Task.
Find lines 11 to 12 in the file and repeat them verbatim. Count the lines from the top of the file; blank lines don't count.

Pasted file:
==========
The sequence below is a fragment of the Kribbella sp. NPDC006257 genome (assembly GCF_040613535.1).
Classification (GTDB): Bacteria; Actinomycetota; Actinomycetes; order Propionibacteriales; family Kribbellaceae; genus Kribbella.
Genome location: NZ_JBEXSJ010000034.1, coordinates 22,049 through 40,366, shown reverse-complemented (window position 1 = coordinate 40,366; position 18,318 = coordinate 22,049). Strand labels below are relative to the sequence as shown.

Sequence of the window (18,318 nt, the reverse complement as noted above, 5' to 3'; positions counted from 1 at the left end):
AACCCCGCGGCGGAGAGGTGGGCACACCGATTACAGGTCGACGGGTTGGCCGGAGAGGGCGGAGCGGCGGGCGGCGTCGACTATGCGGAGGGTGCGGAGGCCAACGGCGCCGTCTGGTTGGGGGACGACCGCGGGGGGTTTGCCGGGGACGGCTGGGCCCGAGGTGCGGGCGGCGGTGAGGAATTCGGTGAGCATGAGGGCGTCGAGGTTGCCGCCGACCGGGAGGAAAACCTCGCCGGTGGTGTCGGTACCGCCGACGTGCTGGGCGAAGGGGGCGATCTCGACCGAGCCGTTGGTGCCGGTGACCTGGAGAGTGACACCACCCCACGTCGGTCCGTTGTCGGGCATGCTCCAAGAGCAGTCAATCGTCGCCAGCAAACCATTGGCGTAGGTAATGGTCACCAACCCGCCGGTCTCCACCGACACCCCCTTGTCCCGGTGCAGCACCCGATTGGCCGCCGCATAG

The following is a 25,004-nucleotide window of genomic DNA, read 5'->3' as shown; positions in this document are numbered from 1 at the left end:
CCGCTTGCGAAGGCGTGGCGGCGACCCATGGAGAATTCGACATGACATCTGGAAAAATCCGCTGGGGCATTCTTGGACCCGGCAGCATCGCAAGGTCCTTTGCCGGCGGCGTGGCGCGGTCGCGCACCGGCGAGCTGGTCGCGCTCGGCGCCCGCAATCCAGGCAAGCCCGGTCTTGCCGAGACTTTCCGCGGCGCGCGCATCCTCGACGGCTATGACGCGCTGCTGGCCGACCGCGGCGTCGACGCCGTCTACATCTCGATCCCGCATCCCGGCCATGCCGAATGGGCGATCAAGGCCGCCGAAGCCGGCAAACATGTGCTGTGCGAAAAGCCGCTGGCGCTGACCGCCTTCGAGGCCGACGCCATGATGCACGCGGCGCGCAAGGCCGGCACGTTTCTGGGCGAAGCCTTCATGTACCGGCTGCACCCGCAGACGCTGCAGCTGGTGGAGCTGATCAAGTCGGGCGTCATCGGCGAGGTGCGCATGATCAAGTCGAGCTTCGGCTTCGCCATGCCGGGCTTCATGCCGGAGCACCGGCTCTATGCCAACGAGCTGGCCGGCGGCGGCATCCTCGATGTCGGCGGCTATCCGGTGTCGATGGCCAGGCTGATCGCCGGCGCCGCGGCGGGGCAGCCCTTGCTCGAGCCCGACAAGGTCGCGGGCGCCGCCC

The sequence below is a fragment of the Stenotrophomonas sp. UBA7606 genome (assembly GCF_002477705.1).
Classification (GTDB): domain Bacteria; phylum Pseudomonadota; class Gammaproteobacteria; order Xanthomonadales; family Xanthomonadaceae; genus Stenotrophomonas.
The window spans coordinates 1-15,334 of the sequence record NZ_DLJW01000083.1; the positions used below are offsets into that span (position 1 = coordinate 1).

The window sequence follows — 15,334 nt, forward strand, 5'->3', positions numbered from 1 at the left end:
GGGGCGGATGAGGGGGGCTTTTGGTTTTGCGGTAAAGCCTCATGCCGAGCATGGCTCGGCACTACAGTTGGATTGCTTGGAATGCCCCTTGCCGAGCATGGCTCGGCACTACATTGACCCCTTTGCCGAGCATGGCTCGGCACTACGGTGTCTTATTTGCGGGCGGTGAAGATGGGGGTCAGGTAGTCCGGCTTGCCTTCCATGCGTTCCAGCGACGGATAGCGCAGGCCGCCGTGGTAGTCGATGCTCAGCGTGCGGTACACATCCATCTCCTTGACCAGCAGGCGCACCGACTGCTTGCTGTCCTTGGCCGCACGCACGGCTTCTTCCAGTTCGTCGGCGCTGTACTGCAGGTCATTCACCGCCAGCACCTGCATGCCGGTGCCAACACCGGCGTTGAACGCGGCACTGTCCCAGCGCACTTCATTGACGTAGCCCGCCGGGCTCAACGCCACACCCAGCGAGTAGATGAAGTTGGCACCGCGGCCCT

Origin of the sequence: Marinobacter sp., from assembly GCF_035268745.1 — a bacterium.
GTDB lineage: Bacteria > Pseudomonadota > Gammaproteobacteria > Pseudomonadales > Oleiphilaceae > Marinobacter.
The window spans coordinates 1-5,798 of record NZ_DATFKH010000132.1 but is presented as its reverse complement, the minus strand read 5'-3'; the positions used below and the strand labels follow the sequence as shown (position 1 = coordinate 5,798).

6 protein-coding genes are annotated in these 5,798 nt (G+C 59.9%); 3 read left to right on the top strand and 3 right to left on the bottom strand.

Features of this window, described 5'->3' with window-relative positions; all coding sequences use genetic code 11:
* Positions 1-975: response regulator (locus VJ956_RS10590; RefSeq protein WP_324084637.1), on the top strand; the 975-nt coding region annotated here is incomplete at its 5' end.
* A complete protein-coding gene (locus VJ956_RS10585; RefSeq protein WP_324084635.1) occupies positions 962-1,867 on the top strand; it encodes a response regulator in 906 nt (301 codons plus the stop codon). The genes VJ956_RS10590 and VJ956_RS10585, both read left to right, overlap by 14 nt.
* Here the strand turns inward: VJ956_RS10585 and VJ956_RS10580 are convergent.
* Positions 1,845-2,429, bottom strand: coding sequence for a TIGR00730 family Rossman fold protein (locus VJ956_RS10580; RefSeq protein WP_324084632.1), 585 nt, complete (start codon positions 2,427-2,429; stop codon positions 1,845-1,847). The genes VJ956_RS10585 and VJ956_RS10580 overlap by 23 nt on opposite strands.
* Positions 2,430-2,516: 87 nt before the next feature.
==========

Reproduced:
The window sequence follows — 15,334 nt, forward strand, 5'->3', positions numbered from 1 at the left end:
GGGGCGGATGAGGGGGGCTTTTGGTTTTGCGGTAAAGCCTCATGCCGAGCATGGCTCGGCACTACAGTTGGATTGCTTGGAATGCCCCTTGCCGAGCATGGCTCGGCACTACATTGACCCCTTTGCCGAGCATGGCTCGGCACTACGGTGTCTTATTTGCGGGCGGTGAAGATGGGGGTCAGGTAGTCCGGCTTGCCTTCCATGCGTTCCAGCGACGGATAGCGCAGGCCGCCGTGGTAGTCGATGCTCAGCGTGCGGTACACATCCATCTCCTTGACCAGCAGGCGCACCGACTGCTTGCTGTCCTTGGCCGCACGCACGGCTTCTTCCAGTTCGTCGGCGCTGTACTGCAGGTCATTCACCGCCAGCACCTGCATGCCGGTGCCAACACCGGCGTTGAACGCGGCACTGTCCCAGCGCACTTCATTGACGTAGCCCGCCGGGCTCAACGCCACACCCAGCGAGTAGATGAAGTTGGCACCGCGGCCCT